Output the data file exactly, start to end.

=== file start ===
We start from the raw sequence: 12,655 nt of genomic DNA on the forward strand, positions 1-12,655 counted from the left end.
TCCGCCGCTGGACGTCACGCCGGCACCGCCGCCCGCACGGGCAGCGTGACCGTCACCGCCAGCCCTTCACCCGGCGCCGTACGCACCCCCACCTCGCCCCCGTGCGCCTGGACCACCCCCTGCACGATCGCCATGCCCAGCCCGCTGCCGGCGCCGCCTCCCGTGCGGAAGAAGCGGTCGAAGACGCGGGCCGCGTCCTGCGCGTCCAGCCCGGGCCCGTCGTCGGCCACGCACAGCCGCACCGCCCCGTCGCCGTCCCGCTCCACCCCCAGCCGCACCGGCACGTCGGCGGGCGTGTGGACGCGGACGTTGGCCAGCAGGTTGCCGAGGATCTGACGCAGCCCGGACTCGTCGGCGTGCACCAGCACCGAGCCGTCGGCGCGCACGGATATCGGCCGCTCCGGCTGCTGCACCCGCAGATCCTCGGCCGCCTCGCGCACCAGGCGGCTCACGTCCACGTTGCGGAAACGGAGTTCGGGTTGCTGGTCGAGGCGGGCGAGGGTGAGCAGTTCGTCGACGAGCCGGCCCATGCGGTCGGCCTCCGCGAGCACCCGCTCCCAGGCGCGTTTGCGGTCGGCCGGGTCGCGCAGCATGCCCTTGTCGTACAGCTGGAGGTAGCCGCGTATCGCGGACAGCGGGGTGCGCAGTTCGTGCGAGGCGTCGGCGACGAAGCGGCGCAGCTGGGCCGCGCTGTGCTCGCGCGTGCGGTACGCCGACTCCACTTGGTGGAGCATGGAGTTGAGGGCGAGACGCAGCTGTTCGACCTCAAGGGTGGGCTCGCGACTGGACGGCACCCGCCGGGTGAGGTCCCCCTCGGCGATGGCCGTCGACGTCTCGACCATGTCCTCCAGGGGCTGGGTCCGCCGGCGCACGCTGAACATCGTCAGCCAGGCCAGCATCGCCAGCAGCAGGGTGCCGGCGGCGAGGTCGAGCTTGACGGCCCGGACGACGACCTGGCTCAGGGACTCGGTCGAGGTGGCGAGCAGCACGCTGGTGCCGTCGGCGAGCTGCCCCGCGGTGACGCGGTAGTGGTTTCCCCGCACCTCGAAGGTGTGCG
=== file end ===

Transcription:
We start from the raw sequence: 12,655 nt of genomic DNA on the forward strand, positions 1-12,655 counted from the left end.
TCCGCCGCTGGACGTCACGCCGGCACCGCCGCCCGCACGGGCAGCGTGACCGTCACCGCCAGCCCTTCACCCGGCGCCGTACGCACCCCCACCTCGCCCCCGTGCGCCTGGACCACCCCCTGCACGATCGCCATGCCCAGCCCGCTGCCGGCGCCGCCTCCCGTGCGGAAGAAGCGGTCGAAGACGCGGGCCGCGTCCTGCGCGTCCAGCCCGGGCCCGTCGTCGGCCACGCACAGCCGCACCGCCCCGTCGCCGTCCCGCTCCACCCCCAGCCGCACCGGCACGTCGGCGGGCGTGTGGACGCGGACGTTGGCCAGCAGGTTGCCGAGGATCTGACGCAGCCCGGACTCGTCGGCGTGCACCAGCACCGAGCCGTCGGCGCGCACGGATATCGGCCGCTCCGGCTGCTGCACCCGCAGATCCTCGGCCGCCTCGCGCACCAGGCGGCTCACGTCCACGTTGCGGAAACGGAGTTCGGGTTGCTGGTCGAGGCGGGCGAGGGTGAGCAGTTCGTCGACGAGCCGGCCCATGCGGTCGGCCTCCGCGAGCACCCGCTCCCAGGCGCGTTTGCGGTCGGCCGGGTCGCGCAGCATGCCCTTGTCGTACAGCTGGAGGTAGCCGCGTATCGCGGACAGCGGGGTGCGCAGTTCGTGCGAGGCGTCGGCGACGAAGCGGCGCAGCTGGGCCGCGCTGTGCTCGCGCGTGCGGTACGCCGACTCCACTTGGTGGAGCATGGAGTTGAGGGCGAGACGCAGCTGTTCGACCTCAAGGGTGGGCTCGCGACTGGACGGCACCCGCCGGGTGAGGTCCCCCTCGGCGATGGCCGTCGACGTCTCGACCATGTCCTCCAGGGGCTGGGTCCGCCGGCGCACGCTGAACATCGTCAGCCAGGCCAGCATCGCCAGCAGCAGGGTGCCGGCGGCGAGGTCGAGCTTGACGGCCCGGACGACGACCTGGCTCAGGGACTCGGTCGAGGTGGCGAGCAGCACGCTGGTGCCGTCGGCGAGCTGCCCCGCGGTGACGCGGTAGTGGTTTCCCCGCACCTCGAAGGTGTGCG